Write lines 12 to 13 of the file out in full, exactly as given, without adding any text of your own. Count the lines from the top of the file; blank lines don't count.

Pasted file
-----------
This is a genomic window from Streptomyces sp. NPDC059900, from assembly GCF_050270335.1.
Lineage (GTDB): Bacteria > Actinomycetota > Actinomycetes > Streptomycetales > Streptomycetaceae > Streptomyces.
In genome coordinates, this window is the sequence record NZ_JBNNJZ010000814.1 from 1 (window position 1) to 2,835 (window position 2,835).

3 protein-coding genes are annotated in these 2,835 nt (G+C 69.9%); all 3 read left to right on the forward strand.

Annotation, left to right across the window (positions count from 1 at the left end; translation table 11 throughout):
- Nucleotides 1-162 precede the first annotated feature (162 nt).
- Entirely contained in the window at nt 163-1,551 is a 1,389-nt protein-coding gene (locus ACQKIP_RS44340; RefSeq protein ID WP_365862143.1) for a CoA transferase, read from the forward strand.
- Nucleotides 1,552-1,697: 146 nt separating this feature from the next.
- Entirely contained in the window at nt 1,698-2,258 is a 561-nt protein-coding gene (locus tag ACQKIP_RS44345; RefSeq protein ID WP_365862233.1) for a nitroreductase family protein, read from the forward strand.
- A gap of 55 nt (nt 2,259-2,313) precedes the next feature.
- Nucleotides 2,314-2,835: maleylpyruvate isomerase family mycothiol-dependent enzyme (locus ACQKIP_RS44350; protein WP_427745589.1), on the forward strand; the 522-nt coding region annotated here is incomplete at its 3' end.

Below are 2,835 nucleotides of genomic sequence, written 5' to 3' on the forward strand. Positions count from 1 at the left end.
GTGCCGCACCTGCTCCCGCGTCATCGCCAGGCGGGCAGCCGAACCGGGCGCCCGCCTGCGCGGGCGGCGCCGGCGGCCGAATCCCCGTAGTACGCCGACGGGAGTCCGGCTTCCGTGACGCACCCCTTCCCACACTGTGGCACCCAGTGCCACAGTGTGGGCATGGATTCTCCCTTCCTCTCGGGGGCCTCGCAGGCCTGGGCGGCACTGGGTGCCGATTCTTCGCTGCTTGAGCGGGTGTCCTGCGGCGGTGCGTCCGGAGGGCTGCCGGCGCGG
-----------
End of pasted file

Below are 2,835 nucleotides of genomic sequence, written 5' to 3' on the forward strand. Positions count from 1 at the left end.
GTGCCGCACCTGCTCCCGCGTCATCGCCAGGCGGGCAGCCGAACCGGGCGCCCGCCTGCGCGGGCGGCGCCGGCGGCCGAATCCCCGTAGTACGCCGACGGGAGTCCGGCTTCCGTGACGCACCCCTTCCCACACTGTGGCACCCAGTGCCACAGTGTGGGCATGGATTCTCCCTTCCTCTCGGGGGCCTCGCAGGCCTGGGCGGCACTGGGTGCCGATTCTTCGCTGCTTGAGCGGGTGTCCTGCGGCGGTGCGTCCGGAGGGCTGCCGGCGCGG